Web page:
the gorgon

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Sep 16, 2010
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interesting. i make my own pizza too, i use gold medal flour and beer instead of water. of course it's all done in a normal oven so i am not anywhere close to a good pizza but this one is much better than most sold in DR. any tips on how to improve? i use home made sauce and i do not load it with ingredients.

do you have a pizza stone? if you are using a regular oven, it helps
 

Chip

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Jul 25, 2007
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Santiago
The pizza at Monchi's is the best I've had anywhere in the DR and better than many places in the States.
 

Expat13

Silver
Jun 7, 2008
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Now if only a "gluten free" pizza in the DR. Would be cool to see a gluten free restaurant pop up one day in SD.
 

Luperon

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Ideally you also need an ITALIAN who knows how to throw the dough!

shortage-of-6-000-pizza-makers-in-italy-1367274102-4583.jpg
 

dv8

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Sep 27, 2006
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do you have a pizza stone? if you are using a regular oven, it helps

nope, we are using regular tray. but i looked up pizza stones on amazon just now... hmm... may be a good idea... shipping weight is high, thou... maybe i will wait until my in laws go to the states again and ask them to bring it over. looks very interesting...

i presume it also matters that my oven heats up unevenly, especially when there is no power and the fan inside is not working. baking here is not that easy.
 

Taino808

Bronze
Oct 10, 2010
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Looks interesting, as a self professed pizza connoisseur, I'll be swinging by there later on this afternoon for a bite or two.
 

the gorgon

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Sep 16, 2010
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nope, we are using regular tray. but i looked up pizza stones on amazon just now... hmm... may be a good idea... shipping weight is high, thou... maybe i will wait until my in laws go to the states again and ask them to bring it over. looks very interesting...

i presume it also matters that my oven heats up unevenly, especially when there is no power and the fan inside is not working. baking here is not that easy.

the heat distribution from a pizza stone makes for a far better crust. it also has something to do with the moisture retention in the dough.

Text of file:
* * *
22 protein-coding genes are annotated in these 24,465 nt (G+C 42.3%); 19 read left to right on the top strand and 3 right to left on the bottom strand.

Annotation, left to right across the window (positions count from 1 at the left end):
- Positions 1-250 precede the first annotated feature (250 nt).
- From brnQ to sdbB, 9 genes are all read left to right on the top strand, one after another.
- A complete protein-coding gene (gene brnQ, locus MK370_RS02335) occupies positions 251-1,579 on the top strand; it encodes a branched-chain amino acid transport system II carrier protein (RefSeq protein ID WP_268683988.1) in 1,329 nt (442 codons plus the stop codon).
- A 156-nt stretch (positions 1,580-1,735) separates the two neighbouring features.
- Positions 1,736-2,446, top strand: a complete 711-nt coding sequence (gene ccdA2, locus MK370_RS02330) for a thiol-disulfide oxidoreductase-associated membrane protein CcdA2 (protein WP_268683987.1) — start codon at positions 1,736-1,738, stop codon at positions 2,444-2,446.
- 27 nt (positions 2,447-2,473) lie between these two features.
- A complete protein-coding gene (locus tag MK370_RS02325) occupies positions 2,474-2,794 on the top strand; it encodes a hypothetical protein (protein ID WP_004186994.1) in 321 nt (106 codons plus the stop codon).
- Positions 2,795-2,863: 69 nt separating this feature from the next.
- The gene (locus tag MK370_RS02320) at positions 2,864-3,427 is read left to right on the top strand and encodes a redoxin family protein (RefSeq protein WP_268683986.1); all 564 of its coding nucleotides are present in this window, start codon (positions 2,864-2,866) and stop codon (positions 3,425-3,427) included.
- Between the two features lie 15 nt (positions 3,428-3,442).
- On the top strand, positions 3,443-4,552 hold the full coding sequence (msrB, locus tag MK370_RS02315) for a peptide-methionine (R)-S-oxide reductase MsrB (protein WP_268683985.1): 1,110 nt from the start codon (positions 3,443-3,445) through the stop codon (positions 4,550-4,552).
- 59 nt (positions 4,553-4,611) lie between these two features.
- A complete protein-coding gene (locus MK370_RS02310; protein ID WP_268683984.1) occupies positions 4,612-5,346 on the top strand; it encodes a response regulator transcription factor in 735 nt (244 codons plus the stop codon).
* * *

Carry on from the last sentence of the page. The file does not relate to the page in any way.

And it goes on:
Expat13

Silver
Jun 7, 2008
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nope, we are using regular tray. but i looked up pizza stones on amazon just now... hmm... may be a good idea... shipping weight is high, thou... maybe i will wait until my in laws go to the states again and ask them to bring it over. looks very interesting...

i presume it also matters that my oven heats up unevenly, especially when there is no power and the fan inside is not working. baking here is not that easy.

There is an easy DIY version of which the DR is plentiful. Lots of stone/clay tiles here. Buy the stone tiles and place in oven. See link for an example How to Make a 3 Dollar Pizza Stone | The Paupered Chef
 

the gorgon

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Sep 16, 2010
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Looks interesting, as a self professed pizza connoisseur, I'll be swinging by there later on this afternoon for a bite or two.

yes, really interesting, especially those irregular bubbles on the outside of the crust. you sure as heck cannot fold the slice with two fingers, and, if you can't, it is not NY pizza.
 

Taino808

Bronze
Oct 10, 2010
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yes, really interesting, especially those irregular bubbles on the outside of the crust. you sure as heck cannot fold the slice with two fingers, and, if you can't, it is not NY pizza.


I'm not one to judge something from a simple picture, I rather go there for myself and actually try it out, before making up my mind about whether I like it or not.
 

dv8

Gold
Sep 27, 2006
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ok, the thing is i ain't a specialist. i prepare pizza in a tray and into hot oven it goes. i am not sure i am capable of making a pizza on a piece of wood and then slide it on a hot stone/pan that is already in the oven. this is a level above me.
but i think i may give it a go and at least try. it seems that pizza making requires some investment in tools, eh? special trays, a shovel...